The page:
Tony Gonzalez is due back in Arrowhead for the first time since he was traded to Atlanta this upcoming season, and he should be applauded for his career accomplishments during his time as a Chief.
Number 5: Abner Haynes
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“he was a franchise player before they talked about franchise players.”
This is what legendary coach Hank Stram had to say about Abner Haynes on his Hall of Honor page for the Chiefs website.
Haynes was an all-purpose superstar during his time as a Texan and Chief and he still owns 10 franchise records.
His 8,442 total yards from scrimmage is a record that still stands in Kansas City.
He won Associated Press MVP honors during his rookie campaign and will be remembered as one of the most elusive players in franchise history
The number 28 is retired in Kansas City, and Haynes will be remembered as one of the most exciting running backs to play in red and gold.
Number 4: Dante Hall
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During the the middle part of last decade it was hard to imagine a more frightening player than return ace Dante Hall.
Hall was generously listed at 5-foot-8, but the pint-sized speedster was a terror for opposing teams in 2003 when he recorded a return score during four consecutive games.
After Dick Vermeil left Kansas City, the magic that was Hall's trademark seemed to evade him, and he subsequently was traded to the Rams.
Hall was still the most exciting player on any football field during a short span and that distinction alone gives him enough gusto to crack the top five.
Number 3: Otis Taylor
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Otis Taylor was the favorite target for Len Dawson during Kansas City's dominance of the AFL, and is one of the most criminally underrated receivers ever.
Taylor hauled in 410 passes and 57 touchdown during his illustrious career and was a key member of the franchise's 1969 championship team.
Taylor proved how exciting he was in Super Bowl IV, when he took a short comeback route 46 yards for a touchdown to clinch the first and only championship in franchise history.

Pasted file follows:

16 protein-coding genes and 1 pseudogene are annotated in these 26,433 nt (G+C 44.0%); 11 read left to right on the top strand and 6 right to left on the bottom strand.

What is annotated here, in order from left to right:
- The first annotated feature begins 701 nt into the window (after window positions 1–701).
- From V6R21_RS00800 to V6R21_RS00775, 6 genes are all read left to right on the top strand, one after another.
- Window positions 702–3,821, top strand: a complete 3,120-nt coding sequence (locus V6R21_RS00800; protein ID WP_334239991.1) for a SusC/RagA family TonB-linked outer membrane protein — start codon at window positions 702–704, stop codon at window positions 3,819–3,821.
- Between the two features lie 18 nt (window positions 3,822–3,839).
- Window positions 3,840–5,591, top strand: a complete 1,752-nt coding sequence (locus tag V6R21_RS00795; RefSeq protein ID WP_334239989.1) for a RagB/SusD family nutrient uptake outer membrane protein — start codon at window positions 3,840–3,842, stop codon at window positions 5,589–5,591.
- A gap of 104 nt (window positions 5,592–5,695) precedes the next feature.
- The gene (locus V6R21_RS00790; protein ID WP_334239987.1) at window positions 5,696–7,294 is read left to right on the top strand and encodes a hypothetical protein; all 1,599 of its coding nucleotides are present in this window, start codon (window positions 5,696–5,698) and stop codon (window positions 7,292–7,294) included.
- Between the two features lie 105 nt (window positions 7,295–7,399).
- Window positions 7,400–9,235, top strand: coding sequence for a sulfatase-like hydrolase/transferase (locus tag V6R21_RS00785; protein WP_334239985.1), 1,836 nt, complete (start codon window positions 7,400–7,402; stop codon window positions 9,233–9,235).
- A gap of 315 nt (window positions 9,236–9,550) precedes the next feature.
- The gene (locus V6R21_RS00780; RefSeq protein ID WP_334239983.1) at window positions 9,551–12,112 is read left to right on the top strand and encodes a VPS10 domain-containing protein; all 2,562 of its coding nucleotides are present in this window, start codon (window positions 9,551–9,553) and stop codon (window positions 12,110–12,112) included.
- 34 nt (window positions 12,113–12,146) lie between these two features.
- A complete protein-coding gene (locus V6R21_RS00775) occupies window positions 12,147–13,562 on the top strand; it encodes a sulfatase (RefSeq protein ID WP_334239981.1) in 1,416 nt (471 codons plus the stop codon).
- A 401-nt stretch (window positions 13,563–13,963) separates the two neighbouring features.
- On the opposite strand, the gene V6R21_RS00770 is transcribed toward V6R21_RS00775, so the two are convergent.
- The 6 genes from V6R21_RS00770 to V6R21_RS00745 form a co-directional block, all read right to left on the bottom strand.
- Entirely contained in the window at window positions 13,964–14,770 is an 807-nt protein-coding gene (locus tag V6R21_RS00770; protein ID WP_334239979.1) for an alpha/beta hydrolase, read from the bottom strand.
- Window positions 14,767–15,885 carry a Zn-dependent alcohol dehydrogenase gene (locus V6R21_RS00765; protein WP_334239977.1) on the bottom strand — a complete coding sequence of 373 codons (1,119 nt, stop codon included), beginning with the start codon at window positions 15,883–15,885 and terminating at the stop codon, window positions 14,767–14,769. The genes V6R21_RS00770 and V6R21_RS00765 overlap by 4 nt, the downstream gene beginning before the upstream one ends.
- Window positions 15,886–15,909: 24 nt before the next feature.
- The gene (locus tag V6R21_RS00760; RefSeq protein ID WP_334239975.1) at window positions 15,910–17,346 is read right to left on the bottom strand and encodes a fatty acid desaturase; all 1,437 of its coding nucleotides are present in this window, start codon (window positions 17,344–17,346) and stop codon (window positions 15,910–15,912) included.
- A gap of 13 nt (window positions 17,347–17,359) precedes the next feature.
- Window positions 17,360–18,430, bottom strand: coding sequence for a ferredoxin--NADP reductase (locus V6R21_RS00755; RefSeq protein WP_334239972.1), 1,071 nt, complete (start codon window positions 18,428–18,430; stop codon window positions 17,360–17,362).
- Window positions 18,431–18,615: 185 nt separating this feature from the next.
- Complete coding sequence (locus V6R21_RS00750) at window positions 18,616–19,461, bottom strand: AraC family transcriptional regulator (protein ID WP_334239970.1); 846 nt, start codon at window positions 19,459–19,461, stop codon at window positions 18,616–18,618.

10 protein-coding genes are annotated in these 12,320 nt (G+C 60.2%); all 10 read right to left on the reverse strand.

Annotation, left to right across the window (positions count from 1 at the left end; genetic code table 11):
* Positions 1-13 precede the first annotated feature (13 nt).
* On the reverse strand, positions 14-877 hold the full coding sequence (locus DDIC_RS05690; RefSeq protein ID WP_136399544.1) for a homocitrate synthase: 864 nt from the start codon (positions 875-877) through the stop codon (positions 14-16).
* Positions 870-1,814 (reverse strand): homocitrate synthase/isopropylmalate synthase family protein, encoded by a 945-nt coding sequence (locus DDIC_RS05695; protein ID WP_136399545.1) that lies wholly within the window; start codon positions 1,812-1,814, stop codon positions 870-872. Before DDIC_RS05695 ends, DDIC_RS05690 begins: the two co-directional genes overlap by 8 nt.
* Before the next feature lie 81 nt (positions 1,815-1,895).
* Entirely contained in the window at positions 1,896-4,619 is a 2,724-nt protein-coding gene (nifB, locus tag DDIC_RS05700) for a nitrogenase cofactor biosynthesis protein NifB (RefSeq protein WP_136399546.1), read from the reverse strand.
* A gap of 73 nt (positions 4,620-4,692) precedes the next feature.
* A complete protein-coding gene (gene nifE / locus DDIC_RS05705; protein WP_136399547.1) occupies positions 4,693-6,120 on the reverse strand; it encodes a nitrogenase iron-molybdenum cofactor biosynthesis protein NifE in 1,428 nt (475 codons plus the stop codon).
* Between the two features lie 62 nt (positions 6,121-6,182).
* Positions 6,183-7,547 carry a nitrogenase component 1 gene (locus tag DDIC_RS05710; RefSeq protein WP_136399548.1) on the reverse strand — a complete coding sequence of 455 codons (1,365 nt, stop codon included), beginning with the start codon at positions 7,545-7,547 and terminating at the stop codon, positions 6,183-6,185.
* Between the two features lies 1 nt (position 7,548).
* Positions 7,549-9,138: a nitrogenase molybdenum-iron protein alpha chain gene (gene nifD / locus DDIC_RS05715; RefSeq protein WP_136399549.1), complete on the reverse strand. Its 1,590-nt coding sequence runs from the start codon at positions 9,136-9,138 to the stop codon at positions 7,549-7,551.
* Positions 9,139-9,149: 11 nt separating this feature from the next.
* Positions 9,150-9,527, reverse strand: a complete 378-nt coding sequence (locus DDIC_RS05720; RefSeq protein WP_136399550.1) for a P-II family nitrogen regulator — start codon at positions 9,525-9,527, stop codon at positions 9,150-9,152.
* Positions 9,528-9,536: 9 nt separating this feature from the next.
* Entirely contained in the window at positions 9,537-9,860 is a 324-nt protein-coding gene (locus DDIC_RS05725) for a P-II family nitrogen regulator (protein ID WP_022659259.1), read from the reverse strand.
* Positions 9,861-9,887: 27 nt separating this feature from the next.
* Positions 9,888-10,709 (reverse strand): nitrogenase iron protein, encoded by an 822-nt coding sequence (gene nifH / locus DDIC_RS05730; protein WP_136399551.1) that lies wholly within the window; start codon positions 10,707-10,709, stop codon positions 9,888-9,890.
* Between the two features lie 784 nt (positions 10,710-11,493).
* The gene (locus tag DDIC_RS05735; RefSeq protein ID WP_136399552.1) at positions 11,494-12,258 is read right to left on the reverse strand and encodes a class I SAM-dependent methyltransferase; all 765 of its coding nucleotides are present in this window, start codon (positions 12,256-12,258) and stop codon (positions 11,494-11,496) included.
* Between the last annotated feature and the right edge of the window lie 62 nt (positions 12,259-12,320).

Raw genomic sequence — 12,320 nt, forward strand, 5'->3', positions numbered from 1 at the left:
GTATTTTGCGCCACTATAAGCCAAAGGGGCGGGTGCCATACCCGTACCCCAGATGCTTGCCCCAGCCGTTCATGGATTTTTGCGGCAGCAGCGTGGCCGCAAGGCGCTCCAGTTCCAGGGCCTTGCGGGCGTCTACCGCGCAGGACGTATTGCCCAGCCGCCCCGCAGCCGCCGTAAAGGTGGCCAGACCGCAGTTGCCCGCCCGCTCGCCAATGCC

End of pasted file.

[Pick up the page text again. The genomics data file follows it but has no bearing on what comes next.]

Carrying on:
Number 2: Bobby Bell
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Bobby Bell was a freakish athlete during his time in Kansas City and one of the AFL's marquee players.
A member of three championship teams, Bell is widely considered one of the greatest linebackers to ever play.
For eleven seasons, he anchored a tough defense for the Chiefs, and no list of great players is complete without Bobby Bell near the top.
Number 1A: Priest Holmes
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When Priest Holmes was in Kansas City, LaDainian Tomlinson was widely considered the best running back in the league.
Holmes was a beast in his own right and had he not injured his neck in 2005, he might have made a push for Canton.
He had 1,555 rushing yards in his first season as a Chief, and Holmes is the only running back outside of Emmitt Smith to record two consecutive 20-touchdown seasons.
Holmes attempted a comeback in 2007, but it was cut short when he hurt his neck yet again, but Holmes still remains a beloved member of the Kansas City community.
His 83 touchdowns as a Chief are more than enough to place him at number one on this list.
Number 1: Derrick Thomas
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It may seem like the easy way out, but picking between Priest Holmes and Derrick Thomas was nearly impossible.
Before his untimely passing in 2000, Thomas was the face of the Chiefs for ten seasons, and his 41 forced fumbles are still good for the fifth most in NFL history.
He was a nightmare for opposing offenses and it still boggles the mind that some do not put Thomas in the same class as Lawrence Taylor when speaking about the league's greatest outside linebackers.
Thomas produced only six less quarterback sacks than LT, while playing in 15 fewer games.
Thomas finally gained his rightful spot in Canton in 2009, and he remains arguably the most exciting Chief to ever play the game.